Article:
The Majors Creek gorge is home to an astonishing number of vulnerable and endangered species of fauna and flora. If Cortona gets the green light to mine in this area, I’d suggest

Button wrinklewort

you go out to Majors Creek before the security fence and tailings dams go in, otherwise you may never see an eastern bent winged bat, a climbing galaxid fish, a New Holland mouse, the Araluen zieria, a button wrinklewort, a spotted-tailed quoll or an Araluen python. And those are just the species that may be totally wiped out if this mine goes ahead. There are also platypus in the creeks, wombats, brush tailed wallabies, powerful owls and barking owls, gang gang cockatoos and squirrel gliders – all of which face an uncertain future in the face of polluting, resource extracting industry.

Point 2: this mine poses a definite and irreparable risk to a rare pocket of biodiversity.

The NSW government has an appalling track record of allowing industry to set up shop in the face of inadequate risk assessments and opposition from locals and the Land and Environment Court. In 2003 it passed legislation (Clyde Waste Transfer Terminal (Special Provisions) Act 2003) to overturn a decision of the Land and Environment Court in order to allow waste management giant, Collex, to use the abandoned open-cut mine at Tarago as a landfill. The claims about its green credentials, which included rehabilitating the toxic wasteland of the tailings dams, are laughable in the light of its practices. The situation with Cortona is similar. There has been no evidence of adequate groundwater testing, which means that toxic waste will likely be discharged through groundwater and will poison much of the surrounding countryside and rivers. Cortona’s own environmental assessment states:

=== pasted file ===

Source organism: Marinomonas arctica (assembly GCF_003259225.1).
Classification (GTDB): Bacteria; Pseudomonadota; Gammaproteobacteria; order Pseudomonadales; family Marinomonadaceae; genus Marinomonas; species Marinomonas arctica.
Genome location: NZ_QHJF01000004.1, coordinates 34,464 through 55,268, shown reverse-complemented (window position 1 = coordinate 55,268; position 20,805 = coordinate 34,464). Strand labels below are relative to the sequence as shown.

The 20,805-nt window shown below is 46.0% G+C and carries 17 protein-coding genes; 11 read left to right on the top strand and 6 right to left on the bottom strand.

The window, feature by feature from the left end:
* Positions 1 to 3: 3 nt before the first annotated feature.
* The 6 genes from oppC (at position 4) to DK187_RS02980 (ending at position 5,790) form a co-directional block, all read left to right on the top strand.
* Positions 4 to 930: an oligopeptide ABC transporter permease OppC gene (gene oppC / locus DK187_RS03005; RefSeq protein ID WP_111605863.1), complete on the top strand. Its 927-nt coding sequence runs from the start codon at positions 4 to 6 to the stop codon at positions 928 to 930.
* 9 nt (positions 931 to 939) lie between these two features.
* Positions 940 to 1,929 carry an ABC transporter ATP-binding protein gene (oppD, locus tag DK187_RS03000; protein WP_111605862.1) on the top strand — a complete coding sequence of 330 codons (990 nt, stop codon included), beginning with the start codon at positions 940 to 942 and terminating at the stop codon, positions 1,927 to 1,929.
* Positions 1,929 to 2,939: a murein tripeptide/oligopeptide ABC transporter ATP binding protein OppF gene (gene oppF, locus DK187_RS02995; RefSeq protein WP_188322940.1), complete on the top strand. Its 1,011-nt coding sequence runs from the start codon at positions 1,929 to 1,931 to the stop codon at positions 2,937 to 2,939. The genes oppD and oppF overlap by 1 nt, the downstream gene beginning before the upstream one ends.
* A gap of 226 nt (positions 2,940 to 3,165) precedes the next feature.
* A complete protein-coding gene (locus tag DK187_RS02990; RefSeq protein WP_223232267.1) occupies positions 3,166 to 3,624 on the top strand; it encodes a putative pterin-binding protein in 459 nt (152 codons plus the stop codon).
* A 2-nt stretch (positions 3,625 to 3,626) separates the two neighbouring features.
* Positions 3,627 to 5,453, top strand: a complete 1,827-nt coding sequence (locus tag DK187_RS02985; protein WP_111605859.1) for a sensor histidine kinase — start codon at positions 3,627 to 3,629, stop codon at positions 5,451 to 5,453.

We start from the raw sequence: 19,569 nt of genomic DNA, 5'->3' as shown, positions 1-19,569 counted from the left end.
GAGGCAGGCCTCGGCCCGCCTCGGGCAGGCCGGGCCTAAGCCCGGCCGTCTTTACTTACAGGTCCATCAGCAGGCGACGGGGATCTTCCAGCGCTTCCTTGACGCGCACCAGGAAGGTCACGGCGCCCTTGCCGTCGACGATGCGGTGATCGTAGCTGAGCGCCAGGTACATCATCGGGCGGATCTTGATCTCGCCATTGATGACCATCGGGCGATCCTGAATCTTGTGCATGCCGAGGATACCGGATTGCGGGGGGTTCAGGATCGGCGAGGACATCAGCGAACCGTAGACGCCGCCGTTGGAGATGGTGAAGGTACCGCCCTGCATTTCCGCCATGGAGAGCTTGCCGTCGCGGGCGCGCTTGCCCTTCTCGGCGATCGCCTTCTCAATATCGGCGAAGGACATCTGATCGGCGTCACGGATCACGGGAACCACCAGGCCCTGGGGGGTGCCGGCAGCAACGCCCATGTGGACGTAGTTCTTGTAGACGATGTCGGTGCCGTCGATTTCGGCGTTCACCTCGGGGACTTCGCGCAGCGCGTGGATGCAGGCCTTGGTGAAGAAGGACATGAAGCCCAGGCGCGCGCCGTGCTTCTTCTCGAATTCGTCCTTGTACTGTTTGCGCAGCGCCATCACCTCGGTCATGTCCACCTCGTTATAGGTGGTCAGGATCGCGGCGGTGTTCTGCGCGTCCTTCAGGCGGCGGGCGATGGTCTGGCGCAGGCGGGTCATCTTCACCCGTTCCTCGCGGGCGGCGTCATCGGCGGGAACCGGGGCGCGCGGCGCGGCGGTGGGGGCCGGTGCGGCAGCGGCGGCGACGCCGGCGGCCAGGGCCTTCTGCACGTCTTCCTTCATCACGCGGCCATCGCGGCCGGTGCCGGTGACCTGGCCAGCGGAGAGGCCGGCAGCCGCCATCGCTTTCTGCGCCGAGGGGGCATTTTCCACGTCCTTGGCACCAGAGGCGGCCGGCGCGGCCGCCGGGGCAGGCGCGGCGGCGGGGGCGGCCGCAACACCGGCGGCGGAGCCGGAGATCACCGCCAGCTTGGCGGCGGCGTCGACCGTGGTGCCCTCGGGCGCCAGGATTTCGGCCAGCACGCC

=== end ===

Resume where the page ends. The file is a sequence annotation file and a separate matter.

It is not possible to collect all the data characterising the whole aquifer system in detail and therefore various assumptions have to be made during development of the groundwater model.

Hello? Assumptions? The Araluen Valley is one of the most fertile regions in the south-east. At a time when food security is being discussed at federal level, can we afford to poison our agricultural land?

Point 3: there is a very real danger that groundwater, used for agriculture and draining into catchments, will be polluted with toxic waste.

New South Wales goes to the polls in two weeks. Majors Creek is in the marginal electorate of Monaro and is currently held by Labor MP and Minister for Primary Industries, Rural Affairs and Emergency Services, Steve Whan. Apparently the tiny population of the Majors Creek area doesn’t count for a critical number of votes because to date, the only candidate for Monaro who has spoken out against the mine is Greens candidate Paul Cockram. Mr Whan has been noticeably quiet – perhaps his rural affairs portfolio doesn’t include the concerns of his own constituents.